Nov 21, 2019
Today’s episode is a little different. I have invited a guest on to explain a dangerous new law in California called AB5 that all freelancers need to know about. It threatens the very existence of freelancing. Even if you don’t live in California, you need to know about this law because other states are following suit. In fact, after I recorded this episode, I learned that New Jersey Democrats are enthusiastically supporting a bill based on California’s bill. New York state is also working on a similar law, and every Democratic presidential candidate is said to support this type of law because they see it as pro labor.
So what is this and why should we worry? Assembly Bill 5—or AB5—takes effect in California on January 1. My guest in this episode, Randy Dotinga, a fellow freelance writer, explains the law and its ramifications to us. Randy is the former president of the American Society of Journalists and Authors (ASJA) and has been a full-time freelance writer for 20 years. He lives in California and continues to advocate against this law to state lawmakers.
AB5 includes a three-pronged test that says California residents who are paid for their labor or services should be employees unless the companies paying them prove individuals meet the following three things:
It’s that second prong that will be particularly harmful to freelancers. As a writer working for a news site, newspaper or magazine, I am NOT performing tasks outside their main business. Therefore, I don’t meet that criteria and might have to be hired as an employee.
One good note for freelance writers and photographers is that they were able to get included in the law a cap, which states that freelance writers and photographers can work as a freelancer for one company for up to 35 submissions of content per year. But after 35 submissions, they should be employees. As Randy says: “It’s like [the AB5 bill author] saved our lives, but it’s like she made us cut off a limb. I don’t know how grateful we should be about that.”
And the law is not that simple. In fact, there are a lot of exemptions for certain industries. For some reason, grant writers, marketing professionals and graphic designers were awarded exemptions. Those freelancers who weren’t so lucky and were not exempt include writers, photographers, editors, audio editors, videographers, transcriptionists, translators, court reporters, truck drivers and on and on.
What you’ll hear in this episode from Randy:
Companies outside California have already stopped hiring California freelancers. It’s the company’s responsibility to make sure freelancers meet the criteria to NOT be considered employees. It’s complicated and cumbersome, so companies are just looking elsewhere—they can easily hire freelancers in other states that don’t potentially jeopardize their company.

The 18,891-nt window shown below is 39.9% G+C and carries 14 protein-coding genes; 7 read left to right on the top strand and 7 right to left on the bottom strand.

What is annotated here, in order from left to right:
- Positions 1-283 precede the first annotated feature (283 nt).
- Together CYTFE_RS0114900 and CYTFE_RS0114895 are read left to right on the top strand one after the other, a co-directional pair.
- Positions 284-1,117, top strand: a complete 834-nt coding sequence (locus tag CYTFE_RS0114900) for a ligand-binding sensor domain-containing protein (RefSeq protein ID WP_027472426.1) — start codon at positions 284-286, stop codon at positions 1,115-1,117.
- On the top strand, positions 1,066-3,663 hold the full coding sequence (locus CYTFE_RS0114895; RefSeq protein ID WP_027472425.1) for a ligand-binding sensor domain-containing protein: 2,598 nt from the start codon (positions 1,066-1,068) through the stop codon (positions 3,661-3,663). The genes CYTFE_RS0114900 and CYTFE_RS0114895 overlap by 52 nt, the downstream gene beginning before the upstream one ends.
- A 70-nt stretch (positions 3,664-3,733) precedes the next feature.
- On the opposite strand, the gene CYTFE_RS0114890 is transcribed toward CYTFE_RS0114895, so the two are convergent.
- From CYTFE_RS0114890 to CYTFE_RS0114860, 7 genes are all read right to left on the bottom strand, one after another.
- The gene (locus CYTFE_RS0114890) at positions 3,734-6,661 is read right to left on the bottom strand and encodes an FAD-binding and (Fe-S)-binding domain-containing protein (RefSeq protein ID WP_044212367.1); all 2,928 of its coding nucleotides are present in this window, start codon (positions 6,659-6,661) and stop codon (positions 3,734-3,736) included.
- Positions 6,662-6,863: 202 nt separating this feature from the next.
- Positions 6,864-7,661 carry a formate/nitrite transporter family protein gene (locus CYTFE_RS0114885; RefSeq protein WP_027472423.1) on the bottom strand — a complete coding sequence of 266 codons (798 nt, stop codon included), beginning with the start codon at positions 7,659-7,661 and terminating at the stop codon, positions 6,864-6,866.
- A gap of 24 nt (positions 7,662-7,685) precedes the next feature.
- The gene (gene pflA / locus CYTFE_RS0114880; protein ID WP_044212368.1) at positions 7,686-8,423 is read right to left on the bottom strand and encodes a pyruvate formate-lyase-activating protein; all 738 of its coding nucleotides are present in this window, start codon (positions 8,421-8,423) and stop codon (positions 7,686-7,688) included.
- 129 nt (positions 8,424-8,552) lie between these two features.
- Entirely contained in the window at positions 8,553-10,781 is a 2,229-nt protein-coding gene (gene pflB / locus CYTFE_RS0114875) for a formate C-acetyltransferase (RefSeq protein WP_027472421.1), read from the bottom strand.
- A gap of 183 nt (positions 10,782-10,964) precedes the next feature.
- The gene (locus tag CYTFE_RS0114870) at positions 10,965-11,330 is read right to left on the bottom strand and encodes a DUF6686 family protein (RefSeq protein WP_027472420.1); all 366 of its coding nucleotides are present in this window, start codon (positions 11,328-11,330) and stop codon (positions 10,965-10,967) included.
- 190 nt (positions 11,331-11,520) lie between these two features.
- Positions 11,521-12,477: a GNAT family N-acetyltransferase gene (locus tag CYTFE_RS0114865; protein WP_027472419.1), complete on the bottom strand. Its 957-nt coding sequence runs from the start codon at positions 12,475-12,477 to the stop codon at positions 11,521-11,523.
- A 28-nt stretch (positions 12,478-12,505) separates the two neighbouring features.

Alternative newspapers and websites run by underrepresented communities rely on freelancers and cannot afford to hire writers as employees. In one example, a taxi driver who writes a weekly column about driving a cab for the local alternative newspaper will no longer be able to write that column.
Randy says they’ve heard from people with disabilities who say freelancing allows them to have a flexible schedule, something being an employee doesn’t often provide.
The law does have a business-to-business exemption. But there is a long list of criteria an individual has to meet to be considered a small business.
Creating an LLC doesn’t seem to protect people because the law covers any independent contractor. However, creating an LLC may help convince your clients that you are a small business and make them feel more comfortable about hiring you.
New York and other states—particularly Democrat-run states—support this type of law. Just this week, New Jersey announced a bill similar to California’s.
Randy is working with ASJA and other groups to try to get the law changed. But they’re up against strong unions and other pro-labor groups.
There’s a private Facebook group of mostly California writers organizing against this law. Search for Randy on Facebook and ask him for an invite. There are about 700 members now.
Friend Randy on Facebook and ask to be invited to the Facebook group of California freelancers organizing against this law. Even if you’re not in California, the group can help you get educated on this issue and how to fight it.
Associated Press: “Truckers File 1st Lawsuit Against California Gig Economy Law”
Washington Examiner: “Proposed New Jersey Legislation Threatens Independent Contractors”
New York Law Journal: “Generation Gig: Can New York State Learn From California’s Legislation?”
Dame magazine: “Will This California Law End Freelance Work?”
The Hollywood Reporter: “‘Everybody Is Freaking Out’: Freelance Writers Scramble to Make Sense of New California Law”
Los Angeles Times column: “Freelancers Fear California’s New Gig Worker Law Will Wipe Them Out”